For decades, during the rule of the military junta, Myanmar’s numerous internal problems spilled over its borders, sewing chaos along the frontiers with India,Thailand,China, and Bangladesh. Myanmar’s narcotics producers flooded Thailand and other countries with methamphetamines and heroin, Myanmar’s numerous civil wars sent hundreds of thousands of refugees spilling into Thailand and Bangladesh and created a profitable cross-border illegal arms trade in India, and Myanmar’s combination of rape as a weapon of war and massive migration created some of the most virulent strains of HIV/AIDS in Asia, which then spread into China and Thailand. Read more »

Friday Asia Update: Top Five Stories for the Week of May 31, 2013

by Guest Blogger for Elizabeth C. Economy
Meat products of Shuanghui (Shineway) Group are seen on display on a shelf at a supermarket in Wuhan, Hubei province on May 31, 2013. Meat products of Shuanghui (Shineway) Group are seen on display on a shelf at a supermarket in Wuhan, Hubei province on May 31, 2013. (Stringer/Courtesy Reuters)

Sharone Tobias and Will Piekos look at the top five stories in Asia this week.

1. Chinese buy into America’s pork market. Chinese meat giant Shuanghui Group announced that it plans to acquire Smithfield Foods, the world’s largest pork producer, for $4.7 billion. Both companies would benefit from the deal: Shuanghui would gain a steady and safe supply of pork while Smithfield would gain entry into the expansive Chinese market. If approved—the deal still needs to face the Committee on Foreign Investment in the United States (CFIUS) process, which assesses national security risks—it would be the largest Chinese acquisition of an American company to date. Read more »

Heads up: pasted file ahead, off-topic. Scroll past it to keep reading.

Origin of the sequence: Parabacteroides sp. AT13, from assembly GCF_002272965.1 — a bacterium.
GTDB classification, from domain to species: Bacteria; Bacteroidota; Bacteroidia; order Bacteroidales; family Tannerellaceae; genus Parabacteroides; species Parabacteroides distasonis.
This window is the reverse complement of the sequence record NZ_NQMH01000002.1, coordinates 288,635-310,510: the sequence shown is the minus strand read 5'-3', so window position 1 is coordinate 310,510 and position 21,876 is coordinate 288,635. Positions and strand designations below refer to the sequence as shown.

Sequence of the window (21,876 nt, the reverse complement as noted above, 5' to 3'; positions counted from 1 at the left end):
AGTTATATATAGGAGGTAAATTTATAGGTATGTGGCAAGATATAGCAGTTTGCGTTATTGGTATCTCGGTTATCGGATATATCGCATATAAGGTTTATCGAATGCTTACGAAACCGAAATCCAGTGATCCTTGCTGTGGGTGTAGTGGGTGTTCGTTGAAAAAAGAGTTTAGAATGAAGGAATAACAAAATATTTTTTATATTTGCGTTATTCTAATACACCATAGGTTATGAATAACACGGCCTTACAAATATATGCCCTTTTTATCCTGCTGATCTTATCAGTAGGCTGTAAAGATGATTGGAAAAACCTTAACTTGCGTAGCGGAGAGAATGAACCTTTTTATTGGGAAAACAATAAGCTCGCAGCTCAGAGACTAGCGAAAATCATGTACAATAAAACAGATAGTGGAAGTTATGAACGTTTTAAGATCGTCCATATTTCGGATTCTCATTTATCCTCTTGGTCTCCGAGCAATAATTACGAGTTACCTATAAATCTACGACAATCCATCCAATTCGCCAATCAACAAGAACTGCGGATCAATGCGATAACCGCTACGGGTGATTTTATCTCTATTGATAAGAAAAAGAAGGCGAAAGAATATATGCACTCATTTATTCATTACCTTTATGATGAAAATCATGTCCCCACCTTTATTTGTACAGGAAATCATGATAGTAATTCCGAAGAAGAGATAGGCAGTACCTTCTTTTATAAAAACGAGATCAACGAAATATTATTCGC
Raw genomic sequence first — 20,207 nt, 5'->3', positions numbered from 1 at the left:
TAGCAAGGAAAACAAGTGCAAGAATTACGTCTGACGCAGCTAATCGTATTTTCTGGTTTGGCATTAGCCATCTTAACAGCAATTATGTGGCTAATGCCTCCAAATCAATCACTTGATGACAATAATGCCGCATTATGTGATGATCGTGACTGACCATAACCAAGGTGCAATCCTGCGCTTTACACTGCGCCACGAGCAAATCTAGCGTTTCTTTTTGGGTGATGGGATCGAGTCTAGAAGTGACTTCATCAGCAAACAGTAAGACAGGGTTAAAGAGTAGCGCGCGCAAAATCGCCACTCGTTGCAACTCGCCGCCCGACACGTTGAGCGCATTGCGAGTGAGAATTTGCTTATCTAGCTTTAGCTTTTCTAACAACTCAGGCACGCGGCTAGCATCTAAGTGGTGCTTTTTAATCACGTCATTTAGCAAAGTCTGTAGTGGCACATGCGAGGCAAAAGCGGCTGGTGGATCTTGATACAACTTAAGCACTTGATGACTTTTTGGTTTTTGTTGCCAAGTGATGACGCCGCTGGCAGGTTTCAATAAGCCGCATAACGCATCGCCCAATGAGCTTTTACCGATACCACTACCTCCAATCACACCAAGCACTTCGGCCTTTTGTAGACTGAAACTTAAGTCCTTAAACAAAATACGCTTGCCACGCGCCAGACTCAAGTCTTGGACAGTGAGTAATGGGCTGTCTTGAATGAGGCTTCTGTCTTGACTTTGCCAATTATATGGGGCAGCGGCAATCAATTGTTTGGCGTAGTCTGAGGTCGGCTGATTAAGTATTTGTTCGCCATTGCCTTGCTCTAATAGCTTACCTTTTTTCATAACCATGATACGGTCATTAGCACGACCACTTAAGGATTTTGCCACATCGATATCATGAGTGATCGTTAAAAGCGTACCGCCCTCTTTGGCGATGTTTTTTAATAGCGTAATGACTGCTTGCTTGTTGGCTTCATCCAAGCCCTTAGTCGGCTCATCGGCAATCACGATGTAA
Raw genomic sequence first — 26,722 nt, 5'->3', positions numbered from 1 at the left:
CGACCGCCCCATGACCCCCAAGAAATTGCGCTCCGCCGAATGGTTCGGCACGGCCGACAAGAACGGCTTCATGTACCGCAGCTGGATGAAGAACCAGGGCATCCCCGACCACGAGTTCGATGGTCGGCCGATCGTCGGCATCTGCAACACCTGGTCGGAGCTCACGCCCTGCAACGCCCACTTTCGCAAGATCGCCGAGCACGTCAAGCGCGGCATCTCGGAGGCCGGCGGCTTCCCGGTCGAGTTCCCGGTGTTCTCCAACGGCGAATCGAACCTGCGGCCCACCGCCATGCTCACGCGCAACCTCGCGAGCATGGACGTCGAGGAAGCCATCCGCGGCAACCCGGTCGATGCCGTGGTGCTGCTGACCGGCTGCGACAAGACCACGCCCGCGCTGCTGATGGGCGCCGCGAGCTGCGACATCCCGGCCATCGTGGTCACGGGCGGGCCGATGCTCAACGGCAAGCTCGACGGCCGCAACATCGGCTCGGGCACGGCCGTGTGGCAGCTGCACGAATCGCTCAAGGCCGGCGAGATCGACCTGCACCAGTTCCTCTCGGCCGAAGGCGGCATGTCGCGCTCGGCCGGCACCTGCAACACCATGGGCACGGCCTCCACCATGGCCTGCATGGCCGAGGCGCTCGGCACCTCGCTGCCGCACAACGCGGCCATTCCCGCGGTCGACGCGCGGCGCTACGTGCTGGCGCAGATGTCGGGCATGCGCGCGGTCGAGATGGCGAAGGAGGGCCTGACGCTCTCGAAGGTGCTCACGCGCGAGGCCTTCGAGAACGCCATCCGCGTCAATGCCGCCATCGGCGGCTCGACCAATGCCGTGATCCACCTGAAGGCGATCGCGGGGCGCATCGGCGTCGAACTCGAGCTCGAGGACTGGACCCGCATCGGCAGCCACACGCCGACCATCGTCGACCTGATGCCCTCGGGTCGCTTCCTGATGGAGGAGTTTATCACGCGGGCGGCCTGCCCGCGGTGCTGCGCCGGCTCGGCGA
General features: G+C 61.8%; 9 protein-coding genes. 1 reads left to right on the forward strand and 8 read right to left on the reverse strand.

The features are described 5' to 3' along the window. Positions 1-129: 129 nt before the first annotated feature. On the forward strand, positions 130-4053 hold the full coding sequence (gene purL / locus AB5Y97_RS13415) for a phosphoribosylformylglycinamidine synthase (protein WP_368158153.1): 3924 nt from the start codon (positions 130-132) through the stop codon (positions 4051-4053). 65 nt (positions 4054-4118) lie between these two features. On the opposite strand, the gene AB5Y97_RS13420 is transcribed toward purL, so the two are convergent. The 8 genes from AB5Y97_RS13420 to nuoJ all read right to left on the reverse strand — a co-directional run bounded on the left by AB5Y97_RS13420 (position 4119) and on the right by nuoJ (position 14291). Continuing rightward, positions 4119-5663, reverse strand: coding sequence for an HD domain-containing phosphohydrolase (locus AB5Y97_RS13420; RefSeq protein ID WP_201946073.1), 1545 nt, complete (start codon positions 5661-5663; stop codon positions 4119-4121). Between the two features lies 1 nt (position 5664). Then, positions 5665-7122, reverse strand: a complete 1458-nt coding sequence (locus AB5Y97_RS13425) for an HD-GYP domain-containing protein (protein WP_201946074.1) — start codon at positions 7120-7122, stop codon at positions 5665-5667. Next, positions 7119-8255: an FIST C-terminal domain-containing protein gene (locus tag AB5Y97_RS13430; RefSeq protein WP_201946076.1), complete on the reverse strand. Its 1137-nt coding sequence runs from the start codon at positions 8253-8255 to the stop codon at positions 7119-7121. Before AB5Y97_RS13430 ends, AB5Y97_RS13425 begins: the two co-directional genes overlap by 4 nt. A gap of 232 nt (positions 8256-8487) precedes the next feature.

Friday Asia Update: Top Five Stories for the Week of May 24, 2013

by Guest Blogger for Elizabeth C. Economy
Chinese Premier Li Keqiang (L) shakes hands with India's Prime Minister Manmohan Singh ahead of their meeting at Hyderabad House in New Delhi on May 20, 2013. Chinese Premier Li Keqiang (L) shakes hands with India's Prime Minister Manmohan Singh ahead of their meeting at Hyderabad House in New Delhi on May 20, 2013. (Adnan Adibi/Courtesy Reuters)

Sharone Tobias and Will Piekos look at the top five stories in Asia this week.

1. Li wraps up first foreign trip to India and Pakistan. Li Keqiang finished his first foreign trip as Chinese premier, where he visited India and Pakistan. The trip came only weeks after tensions had mounted between China and India over a Chinese military incursion into an Indian-controlled disputed border region in the Himalayas. Li was eager to focus on economic talks, but the governments continue to be wary of each other. Read more »

Thein Sein’s Visit to Washington

by Joshua Kurlantzick
U.S. President Barack Obama shakes hands with Myanmar's President Thein Sein in the Oval Office at the White House in Washington on May 20, 2013. U.S. President Barack Obama shakes hands with Myanmar's President Thein Sein in the Oval Office at the White House in Washington on May 20, 2013. (Larry Downing/Courtesy Reuters)

On Monday, May 20, Thein Sein visited the White House, the first president of Myanmar to receive the honor in nearly fifty years. In his historic meeting, President Obama lavishly praised Thein Sein’s leadership “in moving Myanmar down a path of both political and economic reform,” before discussing joint projects that U.S. assistance will focus on in Myanmar, such as improving agriculture. Pleased, Thein Sein replied, “ I will take this opportunity to reiterate that Myanmar and I will continue to … move forward so that we will have—we can build a new democratic state—a new Myanmar…” Read more »